DR Congo: Weekly Humanitarian Update (03 - 07 July 2017)
KASAI REGION: UPDATE ON THE HUMANITARIAN SITUATION AND RESPONSE
On 05 July, the European Commission for Humanitarian Affairs (ECHO) pledged USD 5 million to the humanitarian response to the Kasai crisis. This fresh money came as an ECHO delegation and the UK’s Department for International Development (DFID) - two of the main funding partners for humanitarian action in the DRC – were assessing the situation in Kasai and Central Kasai provinces. With every week that goes by more and more organizations are looking at ways to scale up their presence and activities. In Kasai Province, in partnership with UNICEF, the NGO Action Against Hunger (ACF) is assisting- medicine, therapeutic food, and hyginene kits- some 1,740 children suffering from severe acute malnutrition, building latrines and water sources. The National Catholic Child Bureau (BNCE) supervises unaccompanied children and has set up a playground for more than 400 registered children. In partnership with the Food and Agriculture Organization (FAO), three local NGOs are supervising farming activities of 25,000 people on a 50-hectare site. These activities are all the more crucial as nearly 1,200 hectares of fields have been ravaged by flames of unknown origin in the Kasai Province. This incident could affect the availability of food in the Kasai region whose population already missed two cropping seasons due to insecurity. In addition, a widespread increase in food prices in Mbuji-Mayi, in the Kasai Oriental Province, has been observed for several weeks, according to the FAO. This too could exacerbate food insecurity and malnutrition.
DISPLACED PEOPLE STANDS AT 3.8 MILLION, AFRICA’S HIGHEST
With half of its 26 provinces affected by armed violence, ethnic conflict, diseases and natural disasters, all this within a volatile regional context and amid historically low levels of funding, the first six months of 2017 have proven that the Democratic Republic of the Congo remains an unrelenting humanitarian crisis that is having a suffocating impact on millions of people. The DRC is currently home to 3.8 million people who have been forced to flee violence inside the country, making it Africa’s most affected country by internal displacement. An appeal for USD 748 million that was launched earlier this year has so far received less than 25 per cent of funding, ranking it at the lowest funding level of the past 10 years. In late April, an emergency appeal for $64.5 million was launched for the Kasai crisis. To date it has only received 11 per cent.“The DRC crisis is a succession of acute shocks that have eroded the dignity of millions of people, and the first six months of the year were no different. The Kasai crisis is today the most visible tip, but across the country the lives of millions of people have been made miserable by senseless violence, lack of access to basic social service and poverty. We can redeploy our staff, fly in new expertise, distribute food and medicine in all corners, but without money, we won’t be able to respond to the level that we need to”, OCHA said in a press release on Friday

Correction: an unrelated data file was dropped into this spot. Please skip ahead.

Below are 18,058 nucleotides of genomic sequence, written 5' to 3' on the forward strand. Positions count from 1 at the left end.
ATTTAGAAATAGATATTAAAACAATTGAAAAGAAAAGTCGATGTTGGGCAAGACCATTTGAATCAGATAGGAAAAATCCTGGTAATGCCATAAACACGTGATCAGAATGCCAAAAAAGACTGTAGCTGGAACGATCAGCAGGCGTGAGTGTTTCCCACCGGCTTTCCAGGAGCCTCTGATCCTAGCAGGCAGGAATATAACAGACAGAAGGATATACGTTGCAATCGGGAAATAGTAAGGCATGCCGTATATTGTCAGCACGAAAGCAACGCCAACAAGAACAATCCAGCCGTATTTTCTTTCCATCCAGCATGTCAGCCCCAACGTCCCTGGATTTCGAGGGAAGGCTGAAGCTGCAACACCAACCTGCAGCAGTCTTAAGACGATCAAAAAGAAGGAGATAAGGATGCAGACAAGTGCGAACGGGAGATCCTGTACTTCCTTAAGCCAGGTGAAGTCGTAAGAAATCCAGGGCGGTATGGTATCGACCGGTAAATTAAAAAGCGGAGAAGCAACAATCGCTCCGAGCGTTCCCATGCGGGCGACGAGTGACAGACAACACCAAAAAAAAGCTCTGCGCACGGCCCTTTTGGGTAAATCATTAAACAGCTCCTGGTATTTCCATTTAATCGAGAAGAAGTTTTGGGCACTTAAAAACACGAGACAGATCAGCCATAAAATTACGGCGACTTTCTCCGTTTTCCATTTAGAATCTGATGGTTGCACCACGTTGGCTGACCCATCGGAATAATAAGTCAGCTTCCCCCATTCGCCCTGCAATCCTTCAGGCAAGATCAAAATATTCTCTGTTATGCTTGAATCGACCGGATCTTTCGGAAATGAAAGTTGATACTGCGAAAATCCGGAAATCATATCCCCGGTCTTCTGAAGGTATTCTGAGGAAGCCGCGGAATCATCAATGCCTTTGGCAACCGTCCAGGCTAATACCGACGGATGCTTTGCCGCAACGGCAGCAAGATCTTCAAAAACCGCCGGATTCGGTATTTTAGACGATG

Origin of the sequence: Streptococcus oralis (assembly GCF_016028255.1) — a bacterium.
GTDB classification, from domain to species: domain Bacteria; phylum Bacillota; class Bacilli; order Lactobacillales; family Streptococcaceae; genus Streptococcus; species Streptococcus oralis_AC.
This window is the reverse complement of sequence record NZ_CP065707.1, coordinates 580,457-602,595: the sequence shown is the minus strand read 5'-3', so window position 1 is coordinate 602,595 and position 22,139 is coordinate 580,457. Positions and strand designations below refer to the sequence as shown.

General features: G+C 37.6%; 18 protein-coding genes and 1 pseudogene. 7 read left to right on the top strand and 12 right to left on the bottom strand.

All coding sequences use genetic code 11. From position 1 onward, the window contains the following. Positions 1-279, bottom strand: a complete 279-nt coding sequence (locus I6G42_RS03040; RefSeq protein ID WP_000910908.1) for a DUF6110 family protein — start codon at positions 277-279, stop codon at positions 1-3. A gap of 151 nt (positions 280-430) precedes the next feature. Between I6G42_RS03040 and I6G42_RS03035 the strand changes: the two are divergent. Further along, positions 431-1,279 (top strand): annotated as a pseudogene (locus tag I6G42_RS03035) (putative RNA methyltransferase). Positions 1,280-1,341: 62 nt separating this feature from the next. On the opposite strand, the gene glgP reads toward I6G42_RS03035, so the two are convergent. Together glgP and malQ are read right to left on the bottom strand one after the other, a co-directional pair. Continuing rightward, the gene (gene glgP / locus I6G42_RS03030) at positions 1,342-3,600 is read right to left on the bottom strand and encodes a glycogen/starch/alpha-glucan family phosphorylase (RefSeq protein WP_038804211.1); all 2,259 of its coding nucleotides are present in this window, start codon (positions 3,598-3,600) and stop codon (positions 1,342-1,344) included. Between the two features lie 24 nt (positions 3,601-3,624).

SOUTH-KIVU: FRUITFUL COLLABORATION IN THE FIGHT AGAINST CHOLERA
From 1 January to 25 June, 1,826 cases of cholera have been reported in South Kivu compared to 2,263 cases during the same period in 2016. This 20-percent decrease is a payoff of the prevention programs collaboratively put in place by provincial authorities and humanitarian actors in the region. Cholera is endemic in the eastern province where every year thousands of cases are reported. Since 03 July, massive population displacement is reported in Fizi Territory (southern part of the province). They fled to seek refuge in several locations of South Kivu and in neighboring Maniema and Tanganyika provinces. This population movement is triggered by the violent clashes that erupted between Mai-Mai/Yakutumba and FARDC on 29 June 2017. As of the 06th July a slow return movement has been observed and some medical staff returned to the health facilities.
BAS-UELE: DRC DECALRES END OF LATEST EBOLA OUTBREAK
On 2 July 2017, the Congolese Heath Minister, Dr Oly Ilunga, declared the end of the most recent outbreak of Ebola virus disease in DRC. The announcement comes 42 days after the last confirmed Ebola patient in the affected Bas Uele Province tested negative for the disease for the second time. Four people died of the virus. A total of 583 contacts were registered and closely monitored, but no known contacts developed signs or symptoms of the disease. It was the 8th Ebola outbreak registered in DRC since the virus was discovered in the country in 1976.
HAUT-LOMAMI: OVER 500,000 CHILDREN VACCINATED AGAINST POLIO
From 27 to 29 June 2017, some 514,000 children, aged between o and 59 months, were vaccinated against polio in Haut Lomami Province, the first of two rounds to be carried out by the World Health Organization (WHO) and its partners. In order to stop the spread of the disease and prevent other children from becoming infected, children were also vaccinated in parts of the neighboring Haut Katanga and Lualaba provinces. A second, due to start on 10 July, will target children who missed the first phase. Last April, two cases of polio virus derived from a vaccine strain were confirmed positive by Congolese authorities.
To learn more about OCHA's activities, please visit http://unocha.org/.